The belt-drive system failed anyway, basically because the measurement was being done on the slope of the very strong IR absorption spectrum of water in the 1.4-1.7 μm range, so that small wavelength shifts caused much larger amplitude errors. That put a huge premium on wavelength accuracy. The wavelength range was narrow, meaning that the grating moved only a few degrees during a scan, so even 4096-steps/turn wasn't fine enough resolution. Once again, I told them to use the tried-and-true sine-bar drive, and once again they refused, insisting on using a worm-and-sector gear instead, with the encoder on the worm shaft to get more encoder lines per degree of grating tilt. This was another mistake.
What's so bad about worm gears, you ask? Well, they're fine for some things, but high-precision angular motion is not one of them, for a number of reasons. Nearly all kinds of gears use rolling friction; the gear teeth are shaped so they mesh without sliding, like train wheels on a track. This minimizes wear. Worms are the exception; they work using sliding friction, which requires a lot of lubrication. Moving back and forth through a few-degree angular range makes the grease film thin out with time, as you'd expect, and that had a serious effect on our angular accuracy.
I calculated that in their design, with the very small radius of the sector gear and the tight wavelength-error budget, the maximum lubricant variation we could tolerate was about 70 nanometres, about the diameter of a small virus. Since they were nearly finished with the prototype build for the formal clinical trial, I told them to use dry molybdenum disulphide (MoS2) for lubricant instead of grease. Being a solid, that had some hope of working.
They straight-up refused again, saying they couldn't get MoS2, so I sent them a link to the exact SKU on fastenal.com, after verifying that their local Fastenal had it in stock. I even sent them Mapquest directions so they could find the store. (That was a bit sarcastic, which I regret, but I was getting pretty tired of their nonsense along about then.)
They proceeded to ship one unit with grease and three units unlubricated. When I complained about all the fiddling they were doing, with no calculations to guide it, one cheery lad smiled and said brightly, "That's engineering!" (He was one of the better ones.) They also took the POC proto apart to use bits of it in their test setup, so that they had no comparison data, and, oh, yes, they broke the $100k FTIR and didn't tell anyone.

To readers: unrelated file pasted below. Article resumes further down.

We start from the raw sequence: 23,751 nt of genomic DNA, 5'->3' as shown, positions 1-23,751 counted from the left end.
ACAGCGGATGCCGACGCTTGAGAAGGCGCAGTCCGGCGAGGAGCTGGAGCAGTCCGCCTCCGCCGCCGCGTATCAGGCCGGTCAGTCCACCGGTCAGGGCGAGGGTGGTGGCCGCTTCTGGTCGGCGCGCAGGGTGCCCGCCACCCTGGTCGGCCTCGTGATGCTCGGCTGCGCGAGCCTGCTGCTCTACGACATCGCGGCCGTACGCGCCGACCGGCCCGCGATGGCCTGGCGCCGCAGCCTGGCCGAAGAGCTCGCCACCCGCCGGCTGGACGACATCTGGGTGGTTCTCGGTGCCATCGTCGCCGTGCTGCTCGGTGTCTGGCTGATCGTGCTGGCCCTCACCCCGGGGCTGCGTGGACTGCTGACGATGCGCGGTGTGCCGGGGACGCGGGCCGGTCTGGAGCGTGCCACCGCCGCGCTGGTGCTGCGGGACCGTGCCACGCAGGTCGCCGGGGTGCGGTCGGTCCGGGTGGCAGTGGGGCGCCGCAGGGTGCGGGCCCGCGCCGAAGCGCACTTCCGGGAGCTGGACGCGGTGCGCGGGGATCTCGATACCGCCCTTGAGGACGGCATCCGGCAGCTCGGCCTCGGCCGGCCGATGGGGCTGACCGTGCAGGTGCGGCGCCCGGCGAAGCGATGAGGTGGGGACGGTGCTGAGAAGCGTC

The clinical trial had to be scrubbed when the units failed the acceptance test. I attended it, but since the USC folks weren't crunching the data in real time, the failure wasn't entirely apparent till later.
All along, I told the founder about the problems, and he told the CE. They did fix a few things, but mostly they simply said "yes" and meant "no". Since I wasn't supervising them, they didn't keep me in the loop with what they were doing to fix the problems.
By that point the CE had run through a year's time and most of a million bucks, and the founder had to pull the plug. Some months later, two units arrived on my bench, each attached to an expensive National Instruments A/D box because they hadn't been able to get their data acquisition system working. Along with the boxes came hundreds of megabytes of documents and software, and an urgent request for me to get to the bottom of it all. Turned out to be a real onion problem—you peel off one layer, cry, and peel off the next. Here are a couple of the layers:
Layer 1: The phase of the detected signal was wandering around by ±10 degrees or so. Since the measured signal goes as the cosine of the phase, this amounted to a couple of percent error—easily enough to destroy the measurement. The control code seemed to be an ordinary proportional-integral-derivative (PID) controller using an optointerrupter on the chopper wheel, which should have been fine. I built a strobe light using an HP 3325A frequency synthesizer driving a LED, so that I could stop the motion and see the loop dynamics. (This is a standard trick in motor control.) The controller was totally broken—regardless of the settings of P, I, and D, there was no way of making the phase sit still. A gentle continuous stream of canned air would move the phase, and it would never recover—i.e. there was no integral term in the control law, despite what the settings would have one believe.